PrivatBank is forced to sell its subsidiaries to fulfill the requirements of the NBU

PrivatBank is forced to sell its subsidiaries to fulfill the requirements of the NBU
Photo: Konstantin Melnitsky

PrivatBank is selling its ninth-largest subsidiary bank of the same name in Georgia. The Bank of Georgia, the largest financial institution in the country, intends to buy the affiliate. The transaction price, according to the press service of PrivatBank, is GEL 92 mn or approximately UAH 750 mn.

Georgian songs

«The sale of the Georgian asset is associated with a good offer and the bank’s intention to focus on development of the Ukrainian market,» said the press service of PrivatBank. But GEL 92 mn is not a high price. It is only 1.18 of the capital of the Georgian financial institution, according to Privat’s calculations. On the backdrop of the global situation in the banking system, it is not profitable to sell banks at the moment.

The sale of the Georgian subsidiary is, most likely, a coercive measure. After all, the largest bank in Ukraine is in a tough situation. Indeed, as of October 1 Privat’s regulatory capital adequacy was 10.96%, while the required minimum is 10%, which means that in case of losses the financial institution is at risk of not fitting into the regulatory standard. Earlier, the press service reported that based on the results of the stress test PrivatBank needed UAH 4 bn for recapitalization. So far, the bank’s shareholders have increased the capital in the third quarter by only UAH 1.75 bn. This means the bank must find another UAH 2.25 bn.

PrivatBank is also experiencing liquidity difficulties due to the outflow of deposits. In January—October its depositors withdrew UAH 9 bn and close to US $2.7 bn from their accounts, while people and companies are becoming deadbeats on their loans with every passing day. PrivatBank Chairman of the Board Oleksandr Dubilet refused to comment on the deterioration of payment discipline among borrowers, but other bankers estimate the rate of bad debts in the banking system at 30%.

Despite these problems, the current level of the bank’s liquidity is still high at almost 90%, while the required minimum is 40%. Nonetheless, it is maintained with the assistance of the NBU. Privat is the second largest bank (after Oschadbank) in terms of refinancing.

As of November 1, PrivatBank’s debt to the NBU was UAH 17.6 bn, according to news reports. Bankers say that in November Privat took out a stabilization loan of UAH 1.2 bn. This was the second stabilization loan for the bank. Prior to that, it attracted another UAH 1 bn for financial recovery. Noteworthy is that representatives of PrivatBank denied receiving the stabilization loan, although more than three sources in the banking sector confirmed that financial assistance was rendered to the bank.

Getting a stabilization loan, in turn, means that the bank is already working with a curator from the NBU. As NBU Governor Valeria Hontareva said earlier, curators were appointed to all financial institutions chosen for revitalization by the NBU. They ensure that the money received from the government is spent on payments to depositors. In addition, they can dictate the terms to improve the bank’s operation — for example, advise on the sale of assets.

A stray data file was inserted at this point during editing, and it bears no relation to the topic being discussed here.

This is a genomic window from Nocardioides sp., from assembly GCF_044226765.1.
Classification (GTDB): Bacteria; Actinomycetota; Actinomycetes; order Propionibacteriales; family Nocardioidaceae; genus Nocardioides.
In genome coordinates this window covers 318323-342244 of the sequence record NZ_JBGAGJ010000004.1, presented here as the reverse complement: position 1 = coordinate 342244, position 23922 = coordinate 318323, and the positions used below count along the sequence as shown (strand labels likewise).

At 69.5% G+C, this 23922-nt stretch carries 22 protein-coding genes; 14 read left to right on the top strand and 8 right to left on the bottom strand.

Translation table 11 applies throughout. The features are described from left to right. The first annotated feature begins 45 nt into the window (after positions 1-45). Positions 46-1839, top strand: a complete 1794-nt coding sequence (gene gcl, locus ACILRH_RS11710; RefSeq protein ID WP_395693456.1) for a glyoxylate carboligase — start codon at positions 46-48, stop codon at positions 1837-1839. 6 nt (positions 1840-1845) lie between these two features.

One step forward, two steps back

If PrivatBank sells its subsidiaries with a profit, it would improve its balance and rate of regulatory capital, says Managing Partner of at the Baker Tilly (Ukraine) Auditing Company Oleksandr Pochkun. And judging by Privat’s balance, it will turn a profit from the sale, not a loss. At the end of the third quarter in the «non-current assets for sale» line the bank had UAH 600 mn worth of assets, which was UAH 560 mn more than at the beginning of the year. On the same date the capital of the Georgian Privat had a comparable value. Assuming that in PrivatBank’s balance its Georgian subsidiary is estimated at UAH 560 mn, the financial institution may get UAH 190 mn in profits from its sale. This means that the bank’s regulatory capital will increase by the same amount, while the assets will decrease, which will help fit into the capital adequacy ratio.

Dubilet’s statement on his Facebook page may be interpreted as proof of the fact that the sale of the bank was a necessary measure: «To some extent it was a pity to sell the institution. We all cherish very warm feelings to Georgia». Surely, it is not just about feelings, but also about money. Georgian PrivatBank was developing successfully — the assets and the deposit base grew rapidly and it earned profits. It had no problems with capital adequacy. In particular, the bank’s Tier 1 Capital Ratio as of October 1 was 20.64% at a required minimum of 8%.

Privat’s banking group still has subsidiaries in Latvia, Italy and Portugal. This year, the group sold its subsidiary MoscowPrivatBank to Russia’s Binbank for UAH 1.9 bn. As of October 1 there were «investments in associates and subsidiaries» to the tune of UAH 681 mn on the bank’s balance sheet. Presuming that the situation in the Ukrainian banking system does not improve, Private will obviously be forced to sell its other subsidiaries.

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